Clever Agents

This is one of those rare X-Files where Mulder and Scully solve the whole thing. Usually there’s a mix of investigative work and random happenings that lead them to a conclusion or, more often, a lack of a conclusion. But since “Pusher” is all about setting Mulder and Modell up for a final showdown, mano a mano, it’s important that Mulder proves he’s someone who can match this man in wits and sheer force of will. It’s a testament to the strength of Mulder’s mind that he’s able to resist Modell as much as he does in the Russian Roulette scene.

Scully isn’t exactly useless either. And while she famously shoots down Mulder’s suggestion of “The Whammy” as the cause behind Modell’s effect, she also confirms the pseudo-scientific basis for his condition. Then of course, all would have been lost if she hadn’t pulled that fire alarm in time. Scully may not always understand what’s going on, but she had enough integrity to act on the evidence.

Those are the building blocks, the DNA, of this episode if you will. But it doesn’t end there. There are all sorts of great moments sprinkled throughout such as Modell strolling into the FBI with nothing more than a piece of paper and a permanent marker as his credentials. Then there’s Skinner, another one not easily taken in by Modell, getting beaten up by a girl. And not just any girl, a mouse of a girl. Come to think of it, I’m not so sure that’s a great moment, but it’s certainly a memorable one. Didn’t Skinner just finish recovering from a bullet wound? That can be the only possible explanation for why a bear like him couldn’t take down little Holly. The man is quickly turning into a punching bag. I’m pretty sure he’s bruised in half the episodes we’ve seen him in since “End Game” (2×17).

And, of course, “Pusher” causes Shippers everywhere to rejoice. Not one, but two hand-holding scenes? I’m surprised Chris Carter let it happen. Joking aside, Scully’s concern over Mulder is nice to see and Gillian Anderson plays it with those doe eyes of hers so well. When Mulder suits up for a final confrontation with Modell she looks like a mother that has to let her son go off to war. And that single tear that comes out of Scully’s eye as Mulder points the gun at her… priceless. You can actually feel her horror as she realizes the true tragedy of the situation, that Mulder was about to be forced into the ultimate betrayal.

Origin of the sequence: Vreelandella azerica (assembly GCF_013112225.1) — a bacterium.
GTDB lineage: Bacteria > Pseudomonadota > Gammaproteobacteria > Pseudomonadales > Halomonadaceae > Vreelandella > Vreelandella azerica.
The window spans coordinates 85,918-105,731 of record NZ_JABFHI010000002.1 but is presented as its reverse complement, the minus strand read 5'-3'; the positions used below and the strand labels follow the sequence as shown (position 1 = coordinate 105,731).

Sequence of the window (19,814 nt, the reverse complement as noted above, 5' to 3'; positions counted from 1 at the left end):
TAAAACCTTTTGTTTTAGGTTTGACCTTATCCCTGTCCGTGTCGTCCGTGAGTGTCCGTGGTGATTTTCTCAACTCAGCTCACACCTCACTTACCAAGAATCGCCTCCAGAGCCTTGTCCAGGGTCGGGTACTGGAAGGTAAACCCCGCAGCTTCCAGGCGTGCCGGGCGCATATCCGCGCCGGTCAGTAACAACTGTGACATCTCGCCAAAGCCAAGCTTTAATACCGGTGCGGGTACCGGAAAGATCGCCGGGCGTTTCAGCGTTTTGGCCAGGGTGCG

Verdict:

That’s Modell’s true sense of cruelty and part of why he’s such a successful Monster of the Week. He hones in on the fact that Mulder and Scully are close from the beginning and I believe it was his plan all along to force Mulder into hurting her. That they overcame that situation together is enough to warm any X-Phile’s heart. And you know they’re seriously shaken up anytime they’re willing to be openly affectionate.

If you’ve been following along, you’ve already heard read my complaints frustrations about the off and on tension between Mulder and Scully this season. I won’t repeat too much of it here. After all, my Season 3 analysis is just around the corner. But let me just say, God bless you, Vince Gilligan. There’s been so much distance between Mulder and Scully and with this one episode it’s all but forgotten.

A+

Running Commentary:

Nothing. I was too busy enjoying myself to jot down superfluous thoughts.

Best Quotes:

Mulder: Hey, I think you drooled on me.
Scully: Sorry.

——————-

Modell: You and your pretty partner seem awfully close. Do you work well together?

——————-

Scully: So he’s a killer and a golfer?
Mulder: Rings a bell, huh? Let’s go G-woman.

——————-

Modell: I believe you owe me five dollars.
Mulder: Oh, your shoe’s untied.
Modell: [Looks down]
Mulder: Made you look. How do you do it?

——————-

Mulder: Well, ninjas are said to have the ability to cloud the minds of their opponents.
Scully: Are we talking kung fu movies, Mulder?
Mulder: He certainly clouded the mind of that judge, Scully.
Scully: Even if Modell could, he didn’t need to. We barely had a case against him.
Mulder: Oh, we had enough to get past a simple preliminary hearing. Modell psyched the guy out. He put the whammy on him.
Scully: Please explain to me the scientific nature of the whammy.

——————–

Mulder: Hey, Scully, check this out. Mango Kiwi Tropical Swirl. Now we know we’re dealing with a madman.

——————–

Mulder: I think it’s like you said. He was always such a… little man. This was finally something that made him feel big.